The pair, catalogued as 19th century but probably made by the Giles Grendey (1693-1780) workshop c.1740, raced past a €20,000-30,000 estimate to sell at €320,000 (£278,500) as part of a sale at Auktionshaus Rotherbaum in Hamburg on September 23-24.
Dealers recognised this pair as those sold by Sotheby’s as part of the 1044-lot house sale at Dropmore in Burnham, Buckinghamshire, in March 1969. Dropmore was built for Lord Grenville, prime minister to George III, with the estate later owned by press baron James Gomer Berry, 1st Viscount Kemsley (1883-1968).
The cabinets – remarkable as a pair and for the survival of the original giltwood crestings – are thought to have been illustrated in situ at Dropmore in an article in Country Life magazine in 1956.
Variously described as ‘a great Dealer in the Cabinet way’ and an ‘eminent Timber Merchant’, Grendey ran a substantial business in London at Aylesbury House, Clerkenwell, from the 1720s until at least the late 1760s. His name is well known as he occasionally labelled his furniture.
Though relatively little is known about his English clientele, he was heavily involved in the export of both timber and japanned furniture. The lavish design suggests this particular pair may have been made for a customer in the Iberian Peninsula.
Around 1740, Grendey is known to have supplied a vast set of about 80 pieces of red japanned furniture, including chairs, mirrors, candlestands, daybeds and secretaries to Castle Lazcano in northern Spain for the Duke of Infantado.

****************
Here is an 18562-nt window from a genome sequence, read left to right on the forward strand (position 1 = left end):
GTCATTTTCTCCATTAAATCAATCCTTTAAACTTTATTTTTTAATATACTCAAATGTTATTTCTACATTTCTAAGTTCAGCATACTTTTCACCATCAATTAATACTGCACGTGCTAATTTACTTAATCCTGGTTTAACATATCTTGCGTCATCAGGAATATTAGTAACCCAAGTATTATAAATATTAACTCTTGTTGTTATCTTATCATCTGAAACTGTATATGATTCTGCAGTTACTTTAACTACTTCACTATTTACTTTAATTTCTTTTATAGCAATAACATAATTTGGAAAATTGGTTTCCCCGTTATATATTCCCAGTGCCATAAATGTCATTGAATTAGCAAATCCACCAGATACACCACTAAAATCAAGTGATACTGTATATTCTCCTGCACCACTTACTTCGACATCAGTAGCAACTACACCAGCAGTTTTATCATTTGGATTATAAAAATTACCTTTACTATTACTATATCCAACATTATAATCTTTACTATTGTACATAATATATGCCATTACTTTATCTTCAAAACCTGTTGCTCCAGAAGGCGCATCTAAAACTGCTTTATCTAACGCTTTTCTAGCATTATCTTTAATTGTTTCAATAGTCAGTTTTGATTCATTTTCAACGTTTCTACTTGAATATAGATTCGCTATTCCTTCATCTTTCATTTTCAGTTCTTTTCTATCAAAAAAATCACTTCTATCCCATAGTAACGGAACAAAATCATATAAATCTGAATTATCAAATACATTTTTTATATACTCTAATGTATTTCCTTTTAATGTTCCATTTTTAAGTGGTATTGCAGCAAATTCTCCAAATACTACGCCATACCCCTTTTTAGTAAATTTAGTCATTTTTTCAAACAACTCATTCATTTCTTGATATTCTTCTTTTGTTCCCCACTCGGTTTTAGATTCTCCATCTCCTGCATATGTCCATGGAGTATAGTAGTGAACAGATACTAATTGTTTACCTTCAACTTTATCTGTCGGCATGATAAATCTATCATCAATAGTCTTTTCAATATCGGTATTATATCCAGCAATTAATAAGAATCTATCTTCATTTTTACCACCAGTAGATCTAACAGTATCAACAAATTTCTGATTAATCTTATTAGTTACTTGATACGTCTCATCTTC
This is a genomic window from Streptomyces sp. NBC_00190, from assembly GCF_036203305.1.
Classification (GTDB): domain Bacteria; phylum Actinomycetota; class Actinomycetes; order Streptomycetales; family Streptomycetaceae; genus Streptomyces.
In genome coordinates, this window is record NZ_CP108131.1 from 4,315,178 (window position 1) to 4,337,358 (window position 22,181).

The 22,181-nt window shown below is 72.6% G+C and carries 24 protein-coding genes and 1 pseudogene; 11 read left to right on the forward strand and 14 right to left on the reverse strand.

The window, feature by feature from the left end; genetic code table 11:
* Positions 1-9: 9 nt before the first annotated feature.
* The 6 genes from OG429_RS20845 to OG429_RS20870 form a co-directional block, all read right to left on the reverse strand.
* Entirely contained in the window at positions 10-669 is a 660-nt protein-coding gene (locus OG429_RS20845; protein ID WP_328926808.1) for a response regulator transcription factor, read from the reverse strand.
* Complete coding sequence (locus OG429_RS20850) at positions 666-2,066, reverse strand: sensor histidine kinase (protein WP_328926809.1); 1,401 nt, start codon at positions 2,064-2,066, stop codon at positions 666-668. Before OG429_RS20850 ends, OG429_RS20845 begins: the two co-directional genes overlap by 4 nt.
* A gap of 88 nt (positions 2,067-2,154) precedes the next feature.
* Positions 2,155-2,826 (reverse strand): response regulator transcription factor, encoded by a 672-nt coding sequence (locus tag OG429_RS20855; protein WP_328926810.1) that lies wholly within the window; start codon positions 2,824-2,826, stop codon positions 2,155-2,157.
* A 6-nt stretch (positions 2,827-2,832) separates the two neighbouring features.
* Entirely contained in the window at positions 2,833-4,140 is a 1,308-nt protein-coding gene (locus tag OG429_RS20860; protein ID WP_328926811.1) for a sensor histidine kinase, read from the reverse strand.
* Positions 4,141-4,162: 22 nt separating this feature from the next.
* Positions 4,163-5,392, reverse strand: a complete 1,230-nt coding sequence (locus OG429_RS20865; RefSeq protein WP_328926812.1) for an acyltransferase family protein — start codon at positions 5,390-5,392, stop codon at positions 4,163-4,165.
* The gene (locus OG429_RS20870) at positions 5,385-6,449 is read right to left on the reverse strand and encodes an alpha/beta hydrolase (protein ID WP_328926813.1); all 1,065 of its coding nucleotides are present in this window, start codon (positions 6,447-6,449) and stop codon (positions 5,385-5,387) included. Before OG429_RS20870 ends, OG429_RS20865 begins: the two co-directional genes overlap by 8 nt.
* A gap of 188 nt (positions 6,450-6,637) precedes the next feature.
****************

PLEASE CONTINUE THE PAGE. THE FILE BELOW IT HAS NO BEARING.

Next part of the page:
More recently, the discovery of Grendey-labelled mirrors in Norway indicate he also traded goods to Scandinavia.
Two of the richest works attributed to the Grendey workshop were sold as part of the Ann Getty collection in New York last year. Christie’s October 2022 sale included a black and green japanned gilt bureau cabinet and matching chest of drawers thought to have been made for Italian clientele.
They were unknown for centuries until they surfaced for sale at Christie’s Rome in 1979 as part of the contents from two villas owned by the Genoese Pallavicini family - perhaps Grendey’s original customer. The chest of drawers (bought by Getty from Colnaghi in 1981) sold at $450,000 (£398,000), while the bureau cabinet, bought from Mallett in 1980 for something close to £1m, took $360,000 (£310,000).
With 26% premium added, the pair of Hamburg cabinets here sold for €403,200 (£351,000). The purchaser was understood to be from the UK. There were about a dozen dealers from the UK bidding.
The cabinets had apparently stood in a near-derelict mansion in Hamburg since the 1970s with the new owners of the house selling the contents to help finance renovation work.
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